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24 modified by the National Diabetes Data Group and then the American Diabetes Association [89, 102]. Original thresholds and current thresholds are located in Table 1. The fasting level is the gluc ose amount prior to the test following 24 hours of fasting. The hour tests indicate the glucose levels in blood drawn at intervals following oral administr ation of the glucose solution. Table 1 Original and current threshold limits for glucose tolerance testing diagnosis of gestational diabetes Glucose Tolerance Testing Thresholds Glucose Tolerance Result Level O’SullivanNDDG ADA Fasting 90 g/L 105 g/L 95 g/L 1 Hour 165 g/L 190 g/L 180 g/L 2 Hour 145 g/L 165 g/L 155 g/L 3 Hour 125 g/L 145 g/L 140 g/L Sources: Siccardi, D.C. Obstet rics and Gynecology: Gestational Diabetes. 2004 Medstudents. http://www.medstudents.com.br/ginob/ginob4.htm Gestational Diabetes Mellitus. Diabetes Care, 2004. 27 (Suppl 1): S88-S90. Although current research does not examine associations between urine glucose or urine sugar and pregnancy outcomes such as high birth weight and Csection, the link between diagnosis of gestational diabetes and these outcomes is clear [103, 104], although the link betwe en diabetes and C-section is mediated by high birth weight [105, 106]. Since ur ine sugar levels are used as a screening tool for later diagnosis of ges tational diabetes, it is bi ologically plausible that an association should exist between elevated urine sugar levels and subsequent high-weight births; presuming the caus al relationship between urine sugar and high birth weight is mediated by gestational diabetes. Scholl et al., found a significant association between higher ma ternal glucose levels and increased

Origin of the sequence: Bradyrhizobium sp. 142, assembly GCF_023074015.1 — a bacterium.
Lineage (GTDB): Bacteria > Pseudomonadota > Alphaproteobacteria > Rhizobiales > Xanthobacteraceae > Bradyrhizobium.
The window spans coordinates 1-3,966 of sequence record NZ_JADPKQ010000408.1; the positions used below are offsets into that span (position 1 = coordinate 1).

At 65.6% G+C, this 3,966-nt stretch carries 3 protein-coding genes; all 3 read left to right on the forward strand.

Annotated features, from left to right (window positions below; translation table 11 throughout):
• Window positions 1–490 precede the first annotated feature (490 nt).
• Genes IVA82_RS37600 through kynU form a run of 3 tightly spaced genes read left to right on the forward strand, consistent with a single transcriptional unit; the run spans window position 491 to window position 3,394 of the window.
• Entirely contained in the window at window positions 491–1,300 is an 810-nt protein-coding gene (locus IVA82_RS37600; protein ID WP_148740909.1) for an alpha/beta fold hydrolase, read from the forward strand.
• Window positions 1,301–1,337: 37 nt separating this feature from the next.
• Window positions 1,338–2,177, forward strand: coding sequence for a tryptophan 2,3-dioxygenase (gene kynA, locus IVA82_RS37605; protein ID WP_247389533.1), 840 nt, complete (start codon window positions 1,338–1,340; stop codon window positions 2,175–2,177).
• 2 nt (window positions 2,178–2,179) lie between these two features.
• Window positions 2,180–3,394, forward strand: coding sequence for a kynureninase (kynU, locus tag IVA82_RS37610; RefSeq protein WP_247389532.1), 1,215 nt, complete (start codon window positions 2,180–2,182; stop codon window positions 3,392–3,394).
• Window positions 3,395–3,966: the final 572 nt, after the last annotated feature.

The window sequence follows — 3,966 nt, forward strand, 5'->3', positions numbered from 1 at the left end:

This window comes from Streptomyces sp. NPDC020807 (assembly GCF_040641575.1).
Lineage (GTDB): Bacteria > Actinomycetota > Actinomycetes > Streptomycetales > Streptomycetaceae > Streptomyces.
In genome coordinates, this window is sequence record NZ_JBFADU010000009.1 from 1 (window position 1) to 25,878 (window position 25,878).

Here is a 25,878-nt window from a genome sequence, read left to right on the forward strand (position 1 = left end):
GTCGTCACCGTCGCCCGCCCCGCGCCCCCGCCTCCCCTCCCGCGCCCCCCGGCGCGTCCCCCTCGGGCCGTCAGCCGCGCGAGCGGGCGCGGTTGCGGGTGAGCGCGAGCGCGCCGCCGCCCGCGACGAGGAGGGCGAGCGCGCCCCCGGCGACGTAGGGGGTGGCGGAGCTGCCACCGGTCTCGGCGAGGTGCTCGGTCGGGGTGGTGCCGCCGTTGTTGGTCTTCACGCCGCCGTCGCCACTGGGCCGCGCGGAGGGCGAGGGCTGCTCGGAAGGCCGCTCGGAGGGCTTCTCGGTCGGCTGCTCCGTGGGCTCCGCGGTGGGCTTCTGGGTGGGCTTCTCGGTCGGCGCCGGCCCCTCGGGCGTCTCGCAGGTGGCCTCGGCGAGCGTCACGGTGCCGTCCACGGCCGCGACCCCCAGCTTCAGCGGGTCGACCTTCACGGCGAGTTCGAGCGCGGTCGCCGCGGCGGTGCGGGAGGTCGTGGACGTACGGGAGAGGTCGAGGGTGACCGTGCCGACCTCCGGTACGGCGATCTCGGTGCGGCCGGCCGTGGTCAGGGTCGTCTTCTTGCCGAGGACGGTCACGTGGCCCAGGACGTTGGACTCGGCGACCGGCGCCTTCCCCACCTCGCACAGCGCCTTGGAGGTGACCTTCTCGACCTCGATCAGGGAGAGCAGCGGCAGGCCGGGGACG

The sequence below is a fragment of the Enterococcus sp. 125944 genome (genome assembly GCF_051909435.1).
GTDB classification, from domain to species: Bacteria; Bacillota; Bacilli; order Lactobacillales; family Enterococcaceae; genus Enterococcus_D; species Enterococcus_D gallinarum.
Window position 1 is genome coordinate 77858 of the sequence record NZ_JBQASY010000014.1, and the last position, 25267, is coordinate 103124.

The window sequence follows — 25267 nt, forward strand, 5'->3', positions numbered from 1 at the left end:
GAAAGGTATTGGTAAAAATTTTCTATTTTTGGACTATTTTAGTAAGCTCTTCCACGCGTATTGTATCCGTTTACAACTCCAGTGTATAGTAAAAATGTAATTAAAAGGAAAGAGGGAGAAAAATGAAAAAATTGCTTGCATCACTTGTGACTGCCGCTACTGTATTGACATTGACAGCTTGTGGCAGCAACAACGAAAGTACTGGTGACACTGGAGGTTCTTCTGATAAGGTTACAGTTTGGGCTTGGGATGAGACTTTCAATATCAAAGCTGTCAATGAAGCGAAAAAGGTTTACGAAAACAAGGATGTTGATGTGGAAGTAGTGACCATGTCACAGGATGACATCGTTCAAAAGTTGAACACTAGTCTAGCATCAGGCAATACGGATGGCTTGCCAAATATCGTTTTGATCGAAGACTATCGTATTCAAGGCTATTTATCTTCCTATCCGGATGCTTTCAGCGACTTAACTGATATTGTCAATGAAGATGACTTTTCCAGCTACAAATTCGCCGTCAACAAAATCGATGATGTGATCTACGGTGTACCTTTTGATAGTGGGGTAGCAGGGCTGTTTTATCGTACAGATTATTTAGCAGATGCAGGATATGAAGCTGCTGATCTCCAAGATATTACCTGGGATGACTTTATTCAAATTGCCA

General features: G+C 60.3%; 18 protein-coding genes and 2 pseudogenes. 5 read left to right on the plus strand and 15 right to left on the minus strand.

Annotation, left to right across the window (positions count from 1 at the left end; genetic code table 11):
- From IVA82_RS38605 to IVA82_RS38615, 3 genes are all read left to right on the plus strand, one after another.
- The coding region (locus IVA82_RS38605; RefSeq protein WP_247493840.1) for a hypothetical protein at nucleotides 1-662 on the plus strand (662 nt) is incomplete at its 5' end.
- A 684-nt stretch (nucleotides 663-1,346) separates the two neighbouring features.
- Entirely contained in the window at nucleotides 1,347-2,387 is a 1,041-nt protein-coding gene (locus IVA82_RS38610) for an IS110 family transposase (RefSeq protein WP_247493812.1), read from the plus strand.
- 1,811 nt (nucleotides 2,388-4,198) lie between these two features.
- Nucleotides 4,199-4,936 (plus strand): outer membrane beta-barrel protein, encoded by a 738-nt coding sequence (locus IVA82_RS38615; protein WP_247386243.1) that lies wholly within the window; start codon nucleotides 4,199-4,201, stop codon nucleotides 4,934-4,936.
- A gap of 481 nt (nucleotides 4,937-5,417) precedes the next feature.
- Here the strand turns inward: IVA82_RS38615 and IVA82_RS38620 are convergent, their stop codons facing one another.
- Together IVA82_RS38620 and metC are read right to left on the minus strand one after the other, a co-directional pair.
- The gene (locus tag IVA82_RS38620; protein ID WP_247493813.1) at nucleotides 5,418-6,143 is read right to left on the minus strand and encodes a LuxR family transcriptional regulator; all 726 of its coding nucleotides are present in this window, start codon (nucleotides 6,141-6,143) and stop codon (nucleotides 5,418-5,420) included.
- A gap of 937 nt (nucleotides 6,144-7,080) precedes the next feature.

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25 fetal growth and resulting large for gesta tional age births. In addition, they found an association between increased mate rnal glucose and C-section birth [82]. To support the main hypothesis for this dissert ation, urine sugar screening is the test given prior to the glucose tolerance te st; its results are correlated with the tolerance test results. Therefore, te sting the association between urine sugar screening and the subsequent outcomes of hi gh birth weight and C-section is logical based on the concept that t he causal pathway is defined as: Urine sugar screening glucose tolerance testing gestational diabetes diagnosis high-weight birth C-section A main purpose of this dissertation is to identify an association between high urine sugar spill or glycosuria and high-weig ht births or C-section deliveries while bypassing the diagnosis of gestational diabetes which is considered in the causal pathway. The following literature review se ctions highlight the impact of focusing on these two problematic outcomes in terms of their impact on the morbidity and mortality of both mothers and infants, and as a result of impaired glucose functioning. 2.2.2 High Birth Weight The impact of having a high birth weight baby is problematic to both the mother and infant. High birt h weight is defined as an infant weighing more than 4000 grams or 4 kilograms or an infant in the 90th percentile on the intrauterine growth curve [107]; however, this defin ition varies across countries with some definitions of high birth weight beginning at 3800 gr ams or as high as 4500 grams. Recommendations for such la rge for gestational age infants include